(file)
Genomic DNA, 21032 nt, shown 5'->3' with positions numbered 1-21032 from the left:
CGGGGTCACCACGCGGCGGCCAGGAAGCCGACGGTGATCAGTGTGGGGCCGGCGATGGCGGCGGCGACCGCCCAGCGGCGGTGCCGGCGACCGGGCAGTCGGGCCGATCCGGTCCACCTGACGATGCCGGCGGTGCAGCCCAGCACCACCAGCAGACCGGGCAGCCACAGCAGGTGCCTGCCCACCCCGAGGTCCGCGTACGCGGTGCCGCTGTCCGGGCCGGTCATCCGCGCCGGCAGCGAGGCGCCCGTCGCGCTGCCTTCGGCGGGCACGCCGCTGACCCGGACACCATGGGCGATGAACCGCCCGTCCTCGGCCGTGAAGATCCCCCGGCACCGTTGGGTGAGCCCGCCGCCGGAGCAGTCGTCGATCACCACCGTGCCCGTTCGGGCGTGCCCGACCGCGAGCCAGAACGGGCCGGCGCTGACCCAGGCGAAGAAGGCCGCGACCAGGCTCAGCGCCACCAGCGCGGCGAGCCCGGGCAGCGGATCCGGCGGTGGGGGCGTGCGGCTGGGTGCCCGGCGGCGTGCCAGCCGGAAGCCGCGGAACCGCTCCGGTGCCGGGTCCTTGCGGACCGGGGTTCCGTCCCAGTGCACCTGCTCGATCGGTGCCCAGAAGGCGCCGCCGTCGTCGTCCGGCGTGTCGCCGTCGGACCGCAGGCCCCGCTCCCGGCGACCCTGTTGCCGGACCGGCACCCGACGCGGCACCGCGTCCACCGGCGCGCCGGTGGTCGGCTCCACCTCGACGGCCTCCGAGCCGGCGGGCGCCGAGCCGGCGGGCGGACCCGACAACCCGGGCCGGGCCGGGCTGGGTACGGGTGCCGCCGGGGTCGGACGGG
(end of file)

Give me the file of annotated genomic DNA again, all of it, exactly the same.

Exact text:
Genomic DNA, 21032 nt, shown 5'->3' with positions numbered 1-21032 from the left:
CGGGGTCACCACGCGGCGGCCAGGAAGCCGACGGTGATCAGTGTGGGGCCGGCGATGGCGGCGGCGACCGCCCAGCGGCGGTGCCGGCGACCGGGCAGTCGGGCCGATCCGGTCCACCTGACGATGCCGGCGGTGCAGCCCAGCACCACCAGCAGACCGGGCAGCCACAGCAGGTGCCTGCCCACCCCGAGGTCCGCGTACGCGGTGCCGCTGTCCGGGCCGGTCATCCGCGCCGGCAGCGAGGCGCCCGTCGCGCTGCCTTCGGCGGGCACGCCGCTGACCCGGACACCATGGGCGATGAACCGCCCGTCCTCGGCCGTGAAGATCCCCCGGCACCGTTGGGTGAGCCCGCCGCCGGAGCAGTCGTCGATCACCACCGTGCCCGTTCGGGCGTGCCCGACCGCGAGCCAGAACGGGCCGGCGCTGACCCAGGCGAAGAAGGCCGCGACCAGGCTCAGCGCCACCAGCGCGGCGAGCCCGGGCAGCGGATCCGGCGGTGGGGGCGTGCGGCTGGGTGCCCGGCGGCGTGCCAGCCGGAAGCCGCGGAACCGCTCCGGTGCCGGGTCCTTGCGGACCGGGGTTCCGTCCCAGTGCACCTGCTCGATCGGTGCCCAGAAGGCGCCGCCGTCGTCGTCCGGCGTGTCGCCGTCGGACCGCAGGCCCCGCTCCCGGCGACCCTGTTGCCGGACCGGCACCCGACGCGGCACCGCGTCCACCGGCGCGCCGGTGGTCGGCTCCACCTCGACGGCCTCCGAGCCGGCGGGCGCCGAGCCGGCGGGCGGACCCGACAACCCGGGCCGGGCCGGGCTGGGTACGGGTGCCGCCGGGGTCGGACGGG